the red, green and blue channels must be multiplied by x and divided by 0xff
prior to the call.

Premultiplied alpha
http://blogs.msdn.com/b/shawnhar/archive/2009/11/06/premultiplied-alpha.aspx

Premultiplied alpha and image composition
http://blogs.msdn.com/b/shawnhar/archive/2009/11/07/premultiplied-alpha-and-image-composition.aspx

--
Remy Lebeau (TeamB)

OK... this provides some insight to what we are seeing. We didn't realize the interrelationship between the RGB values and the alpha channel when used for transparency. Sounds like we need to add some additional math to the overlays. What seems strange is that this issue doesn't appear in Windows 32 bit OSs. Only the 64 bit versions. We are setting the blend function like this:

 // setup the alpha blending levels
 FOverlayAlphaLevel := DEF_ALPHA_LEVEL;
 FOverlayOpacity := DEF_OPACITY_LEVEL;
 // create the alpha blending function
 FAlphaBlend.BlendOp := AC_SRC_OVER;
 FAlphaBlend.BlendFlags := 0;
 FAlphaBlend.SourceConstantAlpha := FOverlayAlphaLevel;
 FAlphaBlend.AlphaFormat := AC_SRC_ALPHA;  // source has alpha channel


The SCA is updated in a SetOverlayAlphaLevel(value : byte) routine and the alpha blend is done like this:

   AlphaBlend(
    Canvas.Handle,          // destination canvas handle
    0, 0,                   // destination upper left corner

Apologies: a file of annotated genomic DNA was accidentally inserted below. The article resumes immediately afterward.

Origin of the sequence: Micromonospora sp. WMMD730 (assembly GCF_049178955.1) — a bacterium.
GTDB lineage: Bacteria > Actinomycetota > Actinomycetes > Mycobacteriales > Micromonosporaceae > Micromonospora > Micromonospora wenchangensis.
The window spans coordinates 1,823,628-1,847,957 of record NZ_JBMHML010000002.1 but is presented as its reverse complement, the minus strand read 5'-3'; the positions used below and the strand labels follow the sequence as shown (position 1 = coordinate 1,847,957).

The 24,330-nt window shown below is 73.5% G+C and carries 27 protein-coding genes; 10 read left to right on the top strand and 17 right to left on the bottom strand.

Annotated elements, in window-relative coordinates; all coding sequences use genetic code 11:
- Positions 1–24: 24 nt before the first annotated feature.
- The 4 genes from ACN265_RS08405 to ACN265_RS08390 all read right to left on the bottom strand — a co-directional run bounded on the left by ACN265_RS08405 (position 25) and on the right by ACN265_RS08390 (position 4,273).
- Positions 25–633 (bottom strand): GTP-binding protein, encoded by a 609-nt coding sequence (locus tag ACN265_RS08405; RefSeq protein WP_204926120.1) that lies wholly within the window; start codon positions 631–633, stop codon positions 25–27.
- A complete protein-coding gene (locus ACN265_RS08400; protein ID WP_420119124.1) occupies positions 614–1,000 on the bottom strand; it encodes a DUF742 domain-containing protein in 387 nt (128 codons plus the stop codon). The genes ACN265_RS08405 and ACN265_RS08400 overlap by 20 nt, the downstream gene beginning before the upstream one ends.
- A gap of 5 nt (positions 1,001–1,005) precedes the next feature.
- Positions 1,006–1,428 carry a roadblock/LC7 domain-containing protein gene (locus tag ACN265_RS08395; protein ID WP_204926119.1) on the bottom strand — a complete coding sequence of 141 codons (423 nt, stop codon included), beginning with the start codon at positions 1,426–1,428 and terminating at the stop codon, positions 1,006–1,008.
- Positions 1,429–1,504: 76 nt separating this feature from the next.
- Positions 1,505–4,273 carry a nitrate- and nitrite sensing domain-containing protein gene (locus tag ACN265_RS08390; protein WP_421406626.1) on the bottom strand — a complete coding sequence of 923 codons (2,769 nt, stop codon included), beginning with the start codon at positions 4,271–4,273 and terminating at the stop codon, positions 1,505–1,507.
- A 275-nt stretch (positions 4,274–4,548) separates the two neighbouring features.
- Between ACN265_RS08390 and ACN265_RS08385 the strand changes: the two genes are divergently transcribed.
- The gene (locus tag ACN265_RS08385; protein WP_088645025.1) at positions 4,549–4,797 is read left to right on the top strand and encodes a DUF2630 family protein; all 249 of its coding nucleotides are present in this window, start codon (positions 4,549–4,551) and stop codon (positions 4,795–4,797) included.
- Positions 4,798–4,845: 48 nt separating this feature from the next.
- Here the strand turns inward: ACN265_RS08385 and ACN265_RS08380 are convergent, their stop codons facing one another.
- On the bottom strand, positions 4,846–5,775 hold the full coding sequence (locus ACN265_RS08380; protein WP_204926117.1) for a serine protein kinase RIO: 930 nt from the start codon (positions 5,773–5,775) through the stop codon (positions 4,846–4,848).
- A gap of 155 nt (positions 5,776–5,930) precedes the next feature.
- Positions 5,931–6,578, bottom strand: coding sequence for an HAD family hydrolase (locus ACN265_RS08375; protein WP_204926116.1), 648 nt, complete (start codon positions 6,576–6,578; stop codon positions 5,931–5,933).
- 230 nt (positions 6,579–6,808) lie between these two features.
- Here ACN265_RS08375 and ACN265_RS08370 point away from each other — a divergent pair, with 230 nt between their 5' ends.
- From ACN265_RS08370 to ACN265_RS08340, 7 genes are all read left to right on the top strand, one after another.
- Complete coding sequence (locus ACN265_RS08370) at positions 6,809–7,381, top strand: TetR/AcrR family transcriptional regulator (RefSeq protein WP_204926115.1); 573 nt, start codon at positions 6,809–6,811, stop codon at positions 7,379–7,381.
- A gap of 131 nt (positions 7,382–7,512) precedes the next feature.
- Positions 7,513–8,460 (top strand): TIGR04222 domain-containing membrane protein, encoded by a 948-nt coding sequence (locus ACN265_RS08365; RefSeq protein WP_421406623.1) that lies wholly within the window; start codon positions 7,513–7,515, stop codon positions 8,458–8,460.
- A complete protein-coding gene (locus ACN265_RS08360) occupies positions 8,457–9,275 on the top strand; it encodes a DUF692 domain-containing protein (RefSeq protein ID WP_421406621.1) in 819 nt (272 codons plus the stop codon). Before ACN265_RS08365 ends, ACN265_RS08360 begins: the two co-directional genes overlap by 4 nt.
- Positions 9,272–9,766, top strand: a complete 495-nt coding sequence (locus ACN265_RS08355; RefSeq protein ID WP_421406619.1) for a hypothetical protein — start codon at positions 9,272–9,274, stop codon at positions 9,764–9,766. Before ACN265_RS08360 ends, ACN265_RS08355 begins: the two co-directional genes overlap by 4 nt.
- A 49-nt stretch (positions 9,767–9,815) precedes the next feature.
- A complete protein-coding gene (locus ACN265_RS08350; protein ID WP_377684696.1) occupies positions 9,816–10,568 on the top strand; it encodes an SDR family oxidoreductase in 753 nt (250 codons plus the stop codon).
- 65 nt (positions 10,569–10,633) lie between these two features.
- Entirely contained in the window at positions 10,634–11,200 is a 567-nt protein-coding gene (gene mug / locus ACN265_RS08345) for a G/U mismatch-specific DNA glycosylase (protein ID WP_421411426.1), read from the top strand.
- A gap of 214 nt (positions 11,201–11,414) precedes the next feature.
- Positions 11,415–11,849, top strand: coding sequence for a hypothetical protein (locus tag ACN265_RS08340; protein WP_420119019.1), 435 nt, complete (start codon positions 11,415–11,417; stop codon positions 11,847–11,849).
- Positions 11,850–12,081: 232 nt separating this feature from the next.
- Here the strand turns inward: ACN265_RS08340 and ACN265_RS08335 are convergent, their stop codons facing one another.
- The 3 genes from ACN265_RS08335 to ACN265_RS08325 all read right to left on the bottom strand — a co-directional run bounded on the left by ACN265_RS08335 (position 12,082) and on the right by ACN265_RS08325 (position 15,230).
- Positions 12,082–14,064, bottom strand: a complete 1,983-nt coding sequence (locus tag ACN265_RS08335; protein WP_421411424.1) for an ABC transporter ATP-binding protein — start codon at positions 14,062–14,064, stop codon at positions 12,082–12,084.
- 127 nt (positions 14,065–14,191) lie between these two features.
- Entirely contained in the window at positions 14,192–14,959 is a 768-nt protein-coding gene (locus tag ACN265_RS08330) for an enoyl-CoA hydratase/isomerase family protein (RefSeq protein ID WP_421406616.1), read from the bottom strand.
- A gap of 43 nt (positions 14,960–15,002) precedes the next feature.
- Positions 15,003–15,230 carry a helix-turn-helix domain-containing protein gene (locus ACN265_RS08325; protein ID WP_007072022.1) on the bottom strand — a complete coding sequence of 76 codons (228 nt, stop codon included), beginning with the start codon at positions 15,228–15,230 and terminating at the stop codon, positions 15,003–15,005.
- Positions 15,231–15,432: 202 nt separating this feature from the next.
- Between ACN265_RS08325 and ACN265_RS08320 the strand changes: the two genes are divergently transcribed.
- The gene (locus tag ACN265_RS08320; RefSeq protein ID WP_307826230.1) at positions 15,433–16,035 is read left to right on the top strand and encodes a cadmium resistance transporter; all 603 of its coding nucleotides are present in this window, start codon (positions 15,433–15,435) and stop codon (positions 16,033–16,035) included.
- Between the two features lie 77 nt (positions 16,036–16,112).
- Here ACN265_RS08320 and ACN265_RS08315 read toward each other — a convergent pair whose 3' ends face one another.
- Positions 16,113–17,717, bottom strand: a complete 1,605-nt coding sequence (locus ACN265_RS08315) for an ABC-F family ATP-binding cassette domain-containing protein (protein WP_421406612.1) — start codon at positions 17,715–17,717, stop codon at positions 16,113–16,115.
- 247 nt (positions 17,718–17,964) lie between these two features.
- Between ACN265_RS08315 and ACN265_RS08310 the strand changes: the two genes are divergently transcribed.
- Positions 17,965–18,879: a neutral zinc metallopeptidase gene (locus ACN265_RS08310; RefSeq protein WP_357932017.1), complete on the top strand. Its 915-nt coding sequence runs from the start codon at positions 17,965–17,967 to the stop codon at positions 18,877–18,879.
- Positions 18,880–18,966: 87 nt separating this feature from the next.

Width, Height,          // destination Width & Height
    FOverlayMotion.Canvas.Handle, // source canvas handle
    0, 0,                   // source upper left corner
    Width, Height,          // source Width & Height
    FAlphaBlend             // alpha blending function record
   );


Works absolutely perfectly on Win32... but fails to render correctly on Win64. The other issue is that GDI doesn't support alpha (works on Win32, draws transparent on Win64), so we're thinking we need to do the following:

1) Change all overlay bitmap (there are several and could be more) pixel formats to pf24bit.
2) Pre-fill overlay bitmaps with black (0x000000) as required - some algorithms fill the entire frame while processing. This would provide a "transparent" window (excludes black as a color option - work around use 0x010101)